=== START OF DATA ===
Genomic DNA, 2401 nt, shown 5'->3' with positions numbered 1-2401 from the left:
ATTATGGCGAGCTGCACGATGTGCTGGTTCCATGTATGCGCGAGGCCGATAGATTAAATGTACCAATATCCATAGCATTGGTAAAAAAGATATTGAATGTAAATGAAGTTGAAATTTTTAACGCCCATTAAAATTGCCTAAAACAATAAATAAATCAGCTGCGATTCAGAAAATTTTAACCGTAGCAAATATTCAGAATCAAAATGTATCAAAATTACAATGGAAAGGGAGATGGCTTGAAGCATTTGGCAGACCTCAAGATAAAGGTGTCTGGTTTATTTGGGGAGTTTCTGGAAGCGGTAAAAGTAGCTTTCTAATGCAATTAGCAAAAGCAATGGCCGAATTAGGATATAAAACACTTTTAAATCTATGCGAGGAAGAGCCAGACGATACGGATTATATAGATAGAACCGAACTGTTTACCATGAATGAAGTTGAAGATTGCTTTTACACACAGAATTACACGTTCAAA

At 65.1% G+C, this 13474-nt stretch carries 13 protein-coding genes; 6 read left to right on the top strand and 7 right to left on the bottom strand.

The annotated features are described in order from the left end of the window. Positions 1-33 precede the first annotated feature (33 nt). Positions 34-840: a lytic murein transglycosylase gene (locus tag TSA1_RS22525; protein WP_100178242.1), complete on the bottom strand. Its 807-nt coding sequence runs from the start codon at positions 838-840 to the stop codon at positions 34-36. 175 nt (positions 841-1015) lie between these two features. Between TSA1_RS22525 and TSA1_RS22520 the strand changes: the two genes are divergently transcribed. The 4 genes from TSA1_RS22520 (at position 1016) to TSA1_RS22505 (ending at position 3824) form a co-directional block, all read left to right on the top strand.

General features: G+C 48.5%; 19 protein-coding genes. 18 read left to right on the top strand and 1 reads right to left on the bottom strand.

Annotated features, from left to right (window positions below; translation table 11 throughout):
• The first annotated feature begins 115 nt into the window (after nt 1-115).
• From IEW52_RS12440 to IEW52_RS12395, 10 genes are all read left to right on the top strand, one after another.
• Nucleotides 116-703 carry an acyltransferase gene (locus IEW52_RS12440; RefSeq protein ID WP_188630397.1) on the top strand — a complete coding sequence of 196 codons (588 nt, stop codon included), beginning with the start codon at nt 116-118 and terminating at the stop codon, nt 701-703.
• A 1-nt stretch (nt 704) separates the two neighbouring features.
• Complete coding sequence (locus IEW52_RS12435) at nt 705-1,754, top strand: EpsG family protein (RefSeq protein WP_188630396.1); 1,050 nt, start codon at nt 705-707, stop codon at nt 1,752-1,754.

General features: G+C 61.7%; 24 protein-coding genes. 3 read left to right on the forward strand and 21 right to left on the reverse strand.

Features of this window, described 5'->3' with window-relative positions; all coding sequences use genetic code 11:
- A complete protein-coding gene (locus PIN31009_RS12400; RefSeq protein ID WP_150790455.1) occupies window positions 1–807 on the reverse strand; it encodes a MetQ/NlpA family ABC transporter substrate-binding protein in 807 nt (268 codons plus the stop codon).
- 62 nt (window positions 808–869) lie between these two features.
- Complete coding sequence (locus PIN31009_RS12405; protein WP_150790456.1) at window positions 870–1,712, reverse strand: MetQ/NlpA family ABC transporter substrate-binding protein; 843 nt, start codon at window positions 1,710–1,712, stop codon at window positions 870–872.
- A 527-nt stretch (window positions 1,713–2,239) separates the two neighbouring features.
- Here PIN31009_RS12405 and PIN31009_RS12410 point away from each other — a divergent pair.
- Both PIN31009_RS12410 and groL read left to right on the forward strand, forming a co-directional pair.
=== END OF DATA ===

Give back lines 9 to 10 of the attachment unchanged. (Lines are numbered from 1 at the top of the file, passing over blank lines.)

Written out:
• Nucleotides 116-703 carry an acyltransferase gene (locus IEW52_RS12440; RefSeq protein ID WP_188630397.1) on the top strand — a complete coding sequence of 196 codons (588 nt, stop codon included), beginning with the start codon at nt 116-118 and terminating at the stop codon, nt 701-703.
• A 1-nt stretch (nt 704) separates the two neighbouring features.